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Re: 23 species or less?

  • Subject: Re: 23 species or less?
  • From: "W. George Schmid" <hostahill@msn.com>
  • Date: Sun, 3 Mar 2002 08:57:24 -0500

 
Joe,
 
Hosta has four distinct patterns of veining, transparency and color in the tepals. These are repetitive within certain sections and species. I have provided a detailed analysis of this feature in my book. This has caused me to express the opinion that there may be four original "superspecies" (aside from H. plantaginea and H. ventricosa). Also the flowers of H. yingeri are unique. So there are markers which some systematic botanists would use to delimit the taxa. As I pointed out before, the number of true species may have been very small in the beginning.
 
Amphidiploid or not, practically all the good taxa in the genus are self-fertile.
 
W. George
 
----- Original Message -----
From: halinar@open.org
Sent: Saturday, March 02, 2002 11:27 PM
To: hosta-open@mallorn.com
Subject: Re: 23 species or less?
 
George:

>Flower morphology indicates that there may (originally) have been a
>half dozen good species which have been shuffled around over the last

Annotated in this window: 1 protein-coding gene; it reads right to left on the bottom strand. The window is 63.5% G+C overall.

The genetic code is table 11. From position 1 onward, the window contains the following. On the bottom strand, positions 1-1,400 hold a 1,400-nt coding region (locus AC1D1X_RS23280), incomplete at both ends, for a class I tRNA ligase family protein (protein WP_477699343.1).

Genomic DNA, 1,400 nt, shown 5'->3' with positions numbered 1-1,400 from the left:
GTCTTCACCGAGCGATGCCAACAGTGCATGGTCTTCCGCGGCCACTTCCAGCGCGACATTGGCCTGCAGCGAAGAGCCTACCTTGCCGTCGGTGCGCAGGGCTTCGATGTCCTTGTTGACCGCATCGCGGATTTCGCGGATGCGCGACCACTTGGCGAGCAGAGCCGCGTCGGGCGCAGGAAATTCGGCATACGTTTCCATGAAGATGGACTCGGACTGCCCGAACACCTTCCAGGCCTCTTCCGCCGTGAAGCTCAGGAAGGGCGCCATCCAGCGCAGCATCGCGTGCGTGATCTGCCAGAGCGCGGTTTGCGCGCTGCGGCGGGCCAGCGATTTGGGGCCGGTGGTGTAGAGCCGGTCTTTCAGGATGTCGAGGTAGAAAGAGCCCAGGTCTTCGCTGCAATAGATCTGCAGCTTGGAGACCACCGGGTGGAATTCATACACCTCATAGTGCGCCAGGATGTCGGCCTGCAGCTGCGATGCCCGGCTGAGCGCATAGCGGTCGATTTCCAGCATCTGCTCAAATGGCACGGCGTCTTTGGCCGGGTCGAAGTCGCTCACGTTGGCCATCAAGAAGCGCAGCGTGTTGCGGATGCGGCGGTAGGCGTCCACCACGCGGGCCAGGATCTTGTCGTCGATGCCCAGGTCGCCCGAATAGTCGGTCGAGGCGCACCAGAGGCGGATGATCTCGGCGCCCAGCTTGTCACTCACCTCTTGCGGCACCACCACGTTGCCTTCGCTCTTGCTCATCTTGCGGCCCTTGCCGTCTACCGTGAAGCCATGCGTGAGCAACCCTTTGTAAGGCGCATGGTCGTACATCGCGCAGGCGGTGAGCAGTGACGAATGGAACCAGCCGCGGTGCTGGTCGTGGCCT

>millennium.

I'm not a hosta expert and I'm not a taxonomist by training, but I do
understand the factors involved in what constitutes a species.  I also
tend to be a clumper rather then a splitter.

When I look at hosta flowers I really don't see a lot of differences
when compared to some of the differences I see in the genera I am more
familiar with. There is some differences in size and the distribution
of flowers along the scape.  In regards to color you have either white
or some variation of purple/lavender.  While there is a lot of
difference in the foliage of different hostas in terms of size and
shape, it would be questionable to seperate species based mainly on
foliage traits as these traits are controlled by relatively few genes.
This phenotypic buffering is what you would expect in an
amphidiploid.  A serious study of hosta species would have to be based
on geographic distribution, breeding behavior and genetic and
molecular traits in addition to any phenotypic data.

Ben's DNA data is interesting, but his error level is so high that it
only becomes useful when the hostas in question have a high difference
in their DNA content.  If one population has a DNA conent of 26 or 27
pg and another has a DNA content of 31 or 32, then you can say the DNA
data has some significence.  Ben's DNA data is valuable, but it has to
be taken with a BIG grain of salt.

>In the populations I have field-investigated a high degree of
>fertility seems to have been maintained.

Amphidiploids tend to be fertile as long as the parents are fertile,
because each chromosome has a corrsponding chromosome to pair with.
The interesting question is how an amphidiploid population becomes
established.  If there is only one amphidiploid individual created,
then it has to be self-fertile to some degree in order to establish
itself.

Joe Halinar

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